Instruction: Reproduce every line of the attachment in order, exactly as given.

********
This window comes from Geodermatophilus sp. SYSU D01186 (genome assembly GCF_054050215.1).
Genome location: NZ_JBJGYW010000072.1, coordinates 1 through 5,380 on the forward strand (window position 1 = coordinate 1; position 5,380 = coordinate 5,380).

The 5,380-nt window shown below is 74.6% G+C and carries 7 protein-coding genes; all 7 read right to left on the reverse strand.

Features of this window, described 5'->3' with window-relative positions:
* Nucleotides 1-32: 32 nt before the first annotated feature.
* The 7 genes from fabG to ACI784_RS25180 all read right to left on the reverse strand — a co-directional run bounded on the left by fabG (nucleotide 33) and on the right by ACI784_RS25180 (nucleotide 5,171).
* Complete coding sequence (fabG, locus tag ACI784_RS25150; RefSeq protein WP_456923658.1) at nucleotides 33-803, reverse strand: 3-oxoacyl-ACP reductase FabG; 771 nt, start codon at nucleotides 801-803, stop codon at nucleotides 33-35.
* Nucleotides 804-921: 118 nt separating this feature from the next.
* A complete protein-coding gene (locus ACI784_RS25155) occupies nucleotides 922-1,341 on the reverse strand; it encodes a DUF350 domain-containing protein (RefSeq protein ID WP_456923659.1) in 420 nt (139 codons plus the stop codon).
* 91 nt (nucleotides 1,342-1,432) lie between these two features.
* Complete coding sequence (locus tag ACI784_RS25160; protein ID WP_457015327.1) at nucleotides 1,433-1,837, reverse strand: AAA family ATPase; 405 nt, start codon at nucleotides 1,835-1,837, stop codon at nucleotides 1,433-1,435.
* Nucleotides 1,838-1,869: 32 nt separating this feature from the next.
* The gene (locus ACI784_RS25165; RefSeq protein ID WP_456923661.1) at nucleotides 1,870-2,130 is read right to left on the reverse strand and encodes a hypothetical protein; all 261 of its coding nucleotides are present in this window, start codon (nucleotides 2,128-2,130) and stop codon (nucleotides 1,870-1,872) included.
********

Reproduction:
This window comes from Geodermatophilus sp. SYSU D01186 (genome assembly GCF_054050215.1).
Genome location: NZ_JBJGYW010000072.1, coordinates 1 through 5,380 on the forward strand (window position 1 = coordinate 1; position 5,380 = coordinate 5,380).

The 5,380-nt window shown below is 74.6% G+C and carries 7 protein-coding genes; all 7 read right to left on the reverse strand.

Features of this window, described 5'->3' with window-relative positions:
* Nucleotides 1-32: 32 nt before the first annotated feature.
* The 7 genes from fabG to ACI784_RS25180 all read right to left on the reverse strand — a co-directional run bounded on the left by fabG (nucleotide 33) and on the right by ACI784_RS25180 (nucleotide 5,171).
* Complete coding sequence (fabG, locus tag ACI784_RS25150; RefSeq protein WP_456923658.1) at nucleotides 33-803, reverse strand: 3-oxoacyl-ACP reductase FabG; 771 nt, start codon at nucleotides 801-803, stop codon at nucleotides 33-35.
* Nucleotides 804-921: 118 nt separating this feature from the next.
* A complete protein-coding gene (locus ACI784_RS25155) occupies nucleotides 922-1,341 on the reverse strand; it encodes a DUF350 domain-containing protein (RefSeq protein ID WP_456923659.1) in 420 nt (139 codons plus the stop codon).
* 91 nt (nucleotides 1,342-1,432) lie between these two features.
* Complete coding sequence (locus tag ACI784_RS25160; protein ID WP_457015327.1) at nucleotides 1,433-1,837, reverse strand: AAA family ATPase; 405 nt, start codon at nucleotides 1,835-1,837, stop codon at nucleotides 1,433-1,435.
* Nucleotides 1,838-1,869: 32 nt separating this feature from the next.
* The gene (locus ACI784_RS25165; RefSeq protein ID WP_456923661.1) at nucleotides 1,870-2,130 is read right to left on the reverse strand and encodes a hypothetical protein; all 261 of its coding nucleotides are present in this window, start codon (nucleotides 2,128-2,130) and stop codon (nucleotides 1,870-1,872) included.